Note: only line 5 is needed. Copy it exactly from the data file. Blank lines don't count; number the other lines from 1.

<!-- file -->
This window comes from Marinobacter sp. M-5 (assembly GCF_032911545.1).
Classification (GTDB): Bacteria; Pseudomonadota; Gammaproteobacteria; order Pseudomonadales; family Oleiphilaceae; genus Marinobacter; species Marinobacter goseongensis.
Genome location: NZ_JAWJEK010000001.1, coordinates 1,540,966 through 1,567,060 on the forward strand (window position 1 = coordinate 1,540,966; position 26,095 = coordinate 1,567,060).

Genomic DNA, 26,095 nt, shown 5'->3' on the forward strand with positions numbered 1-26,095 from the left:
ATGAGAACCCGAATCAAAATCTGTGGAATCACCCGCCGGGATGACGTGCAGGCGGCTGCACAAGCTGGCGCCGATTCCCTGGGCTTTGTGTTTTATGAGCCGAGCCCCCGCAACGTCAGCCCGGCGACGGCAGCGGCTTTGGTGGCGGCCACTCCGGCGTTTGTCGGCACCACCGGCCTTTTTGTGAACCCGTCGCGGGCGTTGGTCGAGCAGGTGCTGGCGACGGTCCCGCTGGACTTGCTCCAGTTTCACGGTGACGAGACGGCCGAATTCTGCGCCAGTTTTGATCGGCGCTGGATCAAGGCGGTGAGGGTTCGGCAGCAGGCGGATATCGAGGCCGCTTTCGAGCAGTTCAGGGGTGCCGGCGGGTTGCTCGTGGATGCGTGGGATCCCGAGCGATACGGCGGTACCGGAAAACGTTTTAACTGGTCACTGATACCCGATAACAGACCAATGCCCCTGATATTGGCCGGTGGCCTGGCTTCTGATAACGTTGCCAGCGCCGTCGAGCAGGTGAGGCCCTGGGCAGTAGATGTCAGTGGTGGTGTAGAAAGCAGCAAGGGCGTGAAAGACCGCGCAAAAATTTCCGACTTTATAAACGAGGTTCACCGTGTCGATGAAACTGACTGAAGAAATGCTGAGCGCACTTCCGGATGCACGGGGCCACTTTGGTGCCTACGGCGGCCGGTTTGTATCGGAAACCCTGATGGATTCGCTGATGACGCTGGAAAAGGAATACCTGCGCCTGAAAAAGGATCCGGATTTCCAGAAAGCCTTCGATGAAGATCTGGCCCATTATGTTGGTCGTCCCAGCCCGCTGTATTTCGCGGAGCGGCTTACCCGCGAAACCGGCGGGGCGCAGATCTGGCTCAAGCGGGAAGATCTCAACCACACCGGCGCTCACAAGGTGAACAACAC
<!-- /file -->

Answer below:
ATGAGAACCCGAATCAAAATCTGTGGAATCACCCGCCGGGATGACGTGCAGGCGGCTGCACAAGCTGGCGCCGATTCCCTGGGCTTTGTGTTTTATGAGCCGAGCCCCCGCAACGTCAGCCCGGCGACGGCAGCGGCTTTGGTGGCGGCCACTCCGGCGTTTGTCGGCACCACCGGCCTTTTTGTGAACCCGTCGCGGGCGTTGGTCGAGCAGGTGCTGGCGACGGTCCCGCTGGACTTGCTCCAGTTTCACGGTGACGAGACGGCCGAATTCTGCGCCAGTTTTGATCGGCGCTGGATCAAGGCGGTGAGGGTTCGGCAGCAGGCGGATATCGAGGCCGCTTTCGAGCAGTTCAGGGGTGCCGGCGGGTTGCTCGTGGATGCGTGGGATCCCGAGCGATACGGCGGTACCGGAAAACGTTTTAACTGGTCACTGATACCCGATAACAGACCAATGCCCCTGATATTGGCCGGTGGCCTGGCTTCTGATAACGTTGCCAGCGCCGTCGAGCAGGTGAGGCCCTGGGCAGTAGATGTCAGTGGTGGTGTAGAAAGCAGCAAGGGCGTGAAAGACCGCGCAAAAATTTCCGACTTTATAAACGAGGTTCACCGTGTCGATGAAACTGACTGAAGAAATGCTGAGCGCACTTCCGGATGCACGGGGCCACTTTGGTGCCTACGGCGGCCGGTTTGTATCGGAAACCCTGATGGATTCGCTGATGACGCTGGAAAAGGAATACCTGCGCCTGAAAAAGGATCCGGATTTCCAGAAAGCCTTCGATGAAGATCTGGCCCATTATGTTGGTCGTCCCAGCCCGCTGTATTTCGCGGAGCGGCTTACCCGCGAAACCGGCGGGGCGCAGATCTGGCTCAAGCGGGAAGATCTCAACCACACCGGCGCTCACAAGGTGAACAACAC